Soon the question arose of who could do what. Amador, who is a writer, said: “I’m going to write something, though I’m not sure what yet”. As there were a lot of young people at Sol, I thought writing could be a bit of a passé technology. In my job as an IT specialist I sometimes draw maps to conceptualise a website or a product. So I thought I would do something visual, something that people could actually see. I soon got working on a conceptual map of the Sol encampment with some of the digital tools at my disposal. I put the map on the blog and soon other contributions started to stream in. We accepted them all. There was no point in arguing over whether this or that event was a 15M precursor. If somebody said it was, then it was.

After having had the conceptual map up on our website for a while, some colleagues suggested we take it to Sol. So we printed it off in numerous A4 sheets to make a large poster and put it on display. It wasn’t something we had thought about at any great length. It was more a case of: “What can I do well? How can I apply my specialist skills to what I’m witnessing?”.

How to contribute

The question of how to contribute has been with me ever since I started learning about free software in the squatted social centres and to understand how hacker communities work. In that scene the question is always: “How can I contribute?”. There was a first public run of this question on 11 March 2004, following the terrorist attacks in Atocha. People who could take photos took photos, doctors rushed to the hospitals, taxi drivers transported people… In other words, “Let’s be efficient and each of us do what we’re good at”.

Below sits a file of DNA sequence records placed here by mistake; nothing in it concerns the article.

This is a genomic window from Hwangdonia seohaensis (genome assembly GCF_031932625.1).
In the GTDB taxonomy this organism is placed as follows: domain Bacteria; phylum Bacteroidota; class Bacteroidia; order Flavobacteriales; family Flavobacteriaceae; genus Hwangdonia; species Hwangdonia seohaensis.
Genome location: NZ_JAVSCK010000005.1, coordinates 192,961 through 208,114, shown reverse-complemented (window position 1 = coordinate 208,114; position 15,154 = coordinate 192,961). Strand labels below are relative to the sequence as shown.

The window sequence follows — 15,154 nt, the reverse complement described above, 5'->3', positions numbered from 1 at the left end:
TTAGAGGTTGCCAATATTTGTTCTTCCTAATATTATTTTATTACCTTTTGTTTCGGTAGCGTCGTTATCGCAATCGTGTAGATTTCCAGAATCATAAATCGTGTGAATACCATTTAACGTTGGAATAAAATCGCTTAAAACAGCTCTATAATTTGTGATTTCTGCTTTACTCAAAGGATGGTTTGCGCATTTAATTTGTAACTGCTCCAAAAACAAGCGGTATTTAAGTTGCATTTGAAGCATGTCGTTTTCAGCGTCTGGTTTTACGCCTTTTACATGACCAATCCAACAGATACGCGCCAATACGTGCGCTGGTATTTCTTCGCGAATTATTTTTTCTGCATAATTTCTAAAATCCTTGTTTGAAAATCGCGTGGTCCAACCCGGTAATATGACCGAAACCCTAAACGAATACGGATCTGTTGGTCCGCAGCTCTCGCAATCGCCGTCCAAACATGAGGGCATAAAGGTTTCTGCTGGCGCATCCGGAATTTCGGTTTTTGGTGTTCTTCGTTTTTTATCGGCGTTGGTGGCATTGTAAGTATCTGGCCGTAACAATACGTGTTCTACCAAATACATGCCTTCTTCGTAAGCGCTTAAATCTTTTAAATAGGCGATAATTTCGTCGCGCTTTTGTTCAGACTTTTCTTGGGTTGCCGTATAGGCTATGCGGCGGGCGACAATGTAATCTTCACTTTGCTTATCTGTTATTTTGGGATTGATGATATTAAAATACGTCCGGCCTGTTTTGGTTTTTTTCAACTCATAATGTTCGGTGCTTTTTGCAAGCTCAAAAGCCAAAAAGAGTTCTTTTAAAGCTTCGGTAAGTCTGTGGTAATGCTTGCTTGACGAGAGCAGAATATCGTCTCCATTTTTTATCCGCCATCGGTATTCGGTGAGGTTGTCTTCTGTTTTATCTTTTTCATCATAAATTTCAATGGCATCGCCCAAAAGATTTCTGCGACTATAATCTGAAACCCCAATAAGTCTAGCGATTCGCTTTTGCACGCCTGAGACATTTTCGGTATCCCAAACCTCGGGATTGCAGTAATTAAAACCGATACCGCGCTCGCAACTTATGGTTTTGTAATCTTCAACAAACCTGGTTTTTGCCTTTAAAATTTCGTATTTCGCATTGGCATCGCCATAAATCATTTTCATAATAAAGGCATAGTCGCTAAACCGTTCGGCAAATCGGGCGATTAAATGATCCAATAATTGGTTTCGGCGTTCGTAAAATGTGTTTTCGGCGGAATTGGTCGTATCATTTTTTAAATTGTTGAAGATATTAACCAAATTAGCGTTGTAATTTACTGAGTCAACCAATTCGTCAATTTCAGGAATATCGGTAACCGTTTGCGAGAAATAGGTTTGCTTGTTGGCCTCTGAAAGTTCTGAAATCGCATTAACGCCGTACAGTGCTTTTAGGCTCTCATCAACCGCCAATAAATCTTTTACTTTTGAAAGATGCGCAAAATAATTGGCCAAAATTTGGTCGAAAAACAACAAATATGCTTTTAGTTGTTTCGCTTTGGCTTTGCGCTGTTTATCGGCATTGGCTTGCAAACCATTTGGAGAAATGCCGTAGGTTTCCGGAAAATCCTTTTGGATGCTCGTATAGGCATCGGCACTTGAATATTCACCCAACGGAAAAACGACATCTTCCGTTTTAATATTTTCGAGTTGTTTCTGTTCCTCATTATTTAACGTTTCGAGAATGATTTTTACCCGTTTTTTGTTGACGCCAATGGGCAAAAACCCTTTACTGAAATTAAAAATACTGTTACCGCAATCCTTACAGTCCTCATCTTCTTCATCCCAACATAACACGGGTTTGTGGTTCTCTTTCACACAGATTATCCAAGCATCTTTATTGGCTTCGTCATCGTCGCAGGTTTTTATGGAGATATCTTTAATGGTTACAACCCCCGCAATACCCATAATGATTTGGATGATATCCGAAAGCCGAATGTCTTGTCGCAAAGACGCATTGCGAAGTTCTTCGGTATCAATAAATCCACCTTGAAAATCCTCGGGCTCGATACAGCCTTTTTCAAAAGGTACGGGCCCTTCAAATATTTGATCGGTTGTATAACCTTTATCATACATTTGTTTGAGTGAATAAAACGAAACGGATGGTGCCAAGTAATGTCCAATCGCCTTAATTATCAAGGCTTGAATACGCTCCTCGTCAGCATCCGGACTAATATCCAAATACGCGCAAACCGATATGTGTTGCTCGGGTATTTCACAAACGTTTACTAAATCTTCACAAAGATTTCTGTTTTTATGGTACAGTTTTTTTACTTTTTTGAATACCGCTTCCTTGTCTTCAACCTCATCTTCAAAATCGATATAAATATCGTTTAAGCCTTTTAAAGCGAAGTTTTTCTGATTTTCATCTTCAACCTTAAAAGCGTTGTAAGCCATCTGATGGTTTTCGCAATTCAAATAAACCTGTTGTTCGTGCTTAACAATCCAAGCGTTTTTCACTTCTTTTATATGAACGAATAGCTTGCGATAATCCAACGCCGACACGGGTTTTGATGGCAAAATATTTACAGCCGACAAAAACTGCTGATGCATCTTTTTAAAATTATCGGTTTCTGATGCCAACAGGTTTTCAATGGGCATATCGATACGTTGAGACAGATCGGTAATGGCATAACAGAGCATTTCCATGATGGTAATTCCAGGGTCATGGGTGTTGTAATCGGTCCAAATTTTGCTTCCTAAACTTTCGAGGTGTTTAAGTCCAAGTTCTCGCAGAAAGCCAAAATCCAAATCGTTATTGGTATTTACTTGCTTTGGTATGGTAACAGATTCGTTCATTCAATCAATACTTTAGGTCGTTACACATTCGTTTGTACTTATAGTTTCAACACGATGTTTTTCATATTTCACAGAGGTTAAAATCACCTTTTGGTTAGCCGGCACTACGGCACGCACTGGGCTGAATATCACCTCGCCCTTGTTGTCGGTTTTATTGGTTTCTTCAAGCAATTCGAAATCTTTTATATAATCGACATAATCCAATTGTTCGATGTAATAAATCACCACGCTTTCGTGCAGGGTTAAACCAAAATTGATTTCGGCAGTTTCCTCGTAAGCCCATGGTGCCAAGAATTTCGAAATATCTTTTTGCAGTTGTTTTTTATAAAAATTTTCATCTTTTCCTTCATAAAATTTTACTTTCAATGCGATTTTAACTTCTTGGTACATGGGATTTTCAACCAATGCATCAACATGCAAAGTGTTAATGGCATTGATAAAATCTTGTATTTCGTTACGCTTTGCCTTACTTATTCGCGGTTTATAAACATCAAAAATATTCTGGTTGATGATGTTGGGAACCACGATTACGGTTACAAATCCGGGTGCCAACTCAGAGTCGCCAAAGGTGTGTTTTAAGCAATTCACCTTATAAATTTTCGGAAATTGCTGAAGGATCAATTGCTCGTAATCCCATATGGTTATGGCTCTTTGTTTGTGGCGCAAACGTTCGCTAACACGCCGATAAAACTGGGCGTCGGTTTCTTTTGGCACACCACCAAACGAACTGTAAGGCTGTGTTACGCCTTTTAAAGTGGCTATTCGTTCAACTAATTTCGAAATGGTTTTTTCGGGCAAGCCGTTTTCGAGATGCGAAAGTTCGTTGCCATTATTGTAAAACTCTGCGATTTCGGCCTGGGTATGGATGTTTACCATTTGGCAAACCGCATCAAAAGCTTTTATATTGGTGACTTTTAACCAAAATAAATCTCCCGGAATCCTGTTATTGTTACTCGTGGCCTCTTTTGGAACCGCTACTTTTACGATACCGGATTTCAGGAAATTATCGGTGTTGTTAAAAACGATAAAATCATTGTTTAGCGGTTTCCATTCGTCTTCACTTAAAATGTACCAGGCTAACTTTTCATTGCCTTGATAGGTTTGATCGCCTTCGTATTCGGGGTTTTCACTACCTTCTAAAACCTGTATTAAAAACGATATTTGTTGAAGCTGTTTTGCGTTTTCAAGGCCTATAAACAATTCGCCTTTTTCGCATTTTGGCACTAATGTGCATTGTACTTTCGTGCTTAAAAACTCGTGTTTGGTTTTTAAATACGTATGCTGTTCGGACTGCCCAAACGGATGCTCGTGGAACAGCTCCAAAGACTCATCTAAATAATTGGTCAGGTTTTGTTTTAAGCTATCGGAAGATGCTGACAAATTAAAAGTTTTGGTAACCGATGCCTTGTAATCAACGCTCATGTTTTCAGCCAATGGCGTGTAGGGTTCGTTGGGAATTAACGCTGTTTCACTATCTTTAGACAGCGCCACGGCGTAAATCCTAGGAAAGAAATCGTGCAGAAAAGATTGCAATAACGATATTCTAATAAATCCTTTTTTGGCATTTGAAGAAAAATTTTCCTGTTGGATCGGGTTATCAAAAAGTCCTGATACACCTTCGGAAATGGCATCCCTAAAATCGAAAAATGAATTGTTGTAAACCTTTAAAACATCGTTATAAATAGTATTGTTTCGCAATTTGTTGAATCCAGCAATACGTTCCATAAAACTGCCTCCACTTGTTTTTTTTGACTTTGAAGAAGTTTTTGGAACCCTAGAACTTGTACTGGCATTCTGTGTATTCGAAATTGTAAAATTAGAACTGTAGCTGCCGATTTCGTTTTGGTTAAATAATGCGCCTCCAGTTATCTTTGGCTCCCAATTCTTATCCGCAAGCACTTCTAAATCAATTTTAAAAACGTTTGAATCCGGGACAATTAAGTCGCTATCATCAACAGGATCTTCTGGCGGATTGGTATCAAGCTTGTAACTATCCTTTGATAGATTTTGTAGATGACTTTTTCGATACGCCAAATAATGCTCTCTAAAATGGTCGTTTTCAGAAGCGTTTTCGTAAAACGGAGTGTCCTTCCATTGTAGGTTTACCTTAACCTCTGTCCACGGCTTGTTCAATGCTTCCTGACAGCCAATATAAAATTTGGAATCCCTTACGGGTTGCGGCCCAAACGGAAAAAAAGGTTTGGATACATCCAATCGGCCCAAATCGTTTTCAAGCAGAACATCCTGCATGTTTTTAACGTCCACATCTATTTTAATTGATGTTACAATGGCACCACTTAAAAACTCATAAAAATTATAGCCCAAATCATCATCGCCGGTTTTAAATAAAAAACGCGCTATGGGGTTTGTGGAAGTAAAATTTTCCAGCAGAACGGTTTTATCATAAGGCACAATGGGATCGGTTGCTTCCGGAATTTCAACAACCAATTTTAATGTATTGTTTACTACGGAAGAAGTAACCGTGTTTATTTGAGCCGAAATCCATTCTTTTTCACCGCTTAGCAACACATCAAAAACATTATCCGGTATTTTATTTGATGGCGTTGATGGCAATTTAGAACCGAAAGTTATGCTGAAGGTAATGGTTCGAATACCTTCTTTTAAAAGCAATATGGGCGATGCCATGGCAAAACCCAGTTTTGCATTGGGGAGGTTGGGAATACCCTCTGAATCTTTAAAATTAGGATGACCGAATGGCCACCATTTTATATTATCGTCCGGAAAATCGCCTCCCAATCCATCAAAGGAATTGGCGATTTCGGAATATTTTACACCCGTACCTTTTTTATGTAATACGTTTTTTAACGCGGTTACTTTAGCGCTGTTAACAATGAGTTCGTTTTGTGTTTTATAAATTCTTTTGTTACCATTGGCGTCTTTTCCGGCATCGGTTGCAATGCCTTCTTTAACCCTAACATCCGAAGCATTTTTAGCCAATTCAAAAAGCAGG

The Sol encampment was thoroughly copyleft. Perhaps the best expression of this was its replicability. The idea was to devise a replicable, ownerless model that is nobody’s and everybody’s at the same time (as long as you join in). The possibility of copying something but without denying its original authorship is a typical free culture trait. This is not stealing, as we are often accused of doing. Rather it is about recognising authorship, which does not mean that your work is your property. I may be the author of the conceptual map, but it is not mine. Saying that it is mine would deny the authorship of other people who have contributed to this work through their ideas, conversations, and inspiration.

Replicability is crucial. The Sol encampment does not belong to anyone. It fosters a form of anonymity that doesn’t cancel out individual contributions. The encampment is made up of countless little contributions that don’t amount to much on their own. Its merit lies in having created a device whereby every contribution can add value to the whole. It is not something than someone takes away, like those proprietary social media platforms in which there is a social value shared by everybody but there is also a brand or stockmarket value. That didn’t happen at Sol. Instead we put together a cooperation device. If cooperation did not self-organise we would all clash and get in each other’s way. Cooperation entails lots of different things, as well as differing degrees and levels of engagement – from carrying a bottle of water to dynamising an assembly to writing something to sweeping the streets.

Mixing our smells and our sweat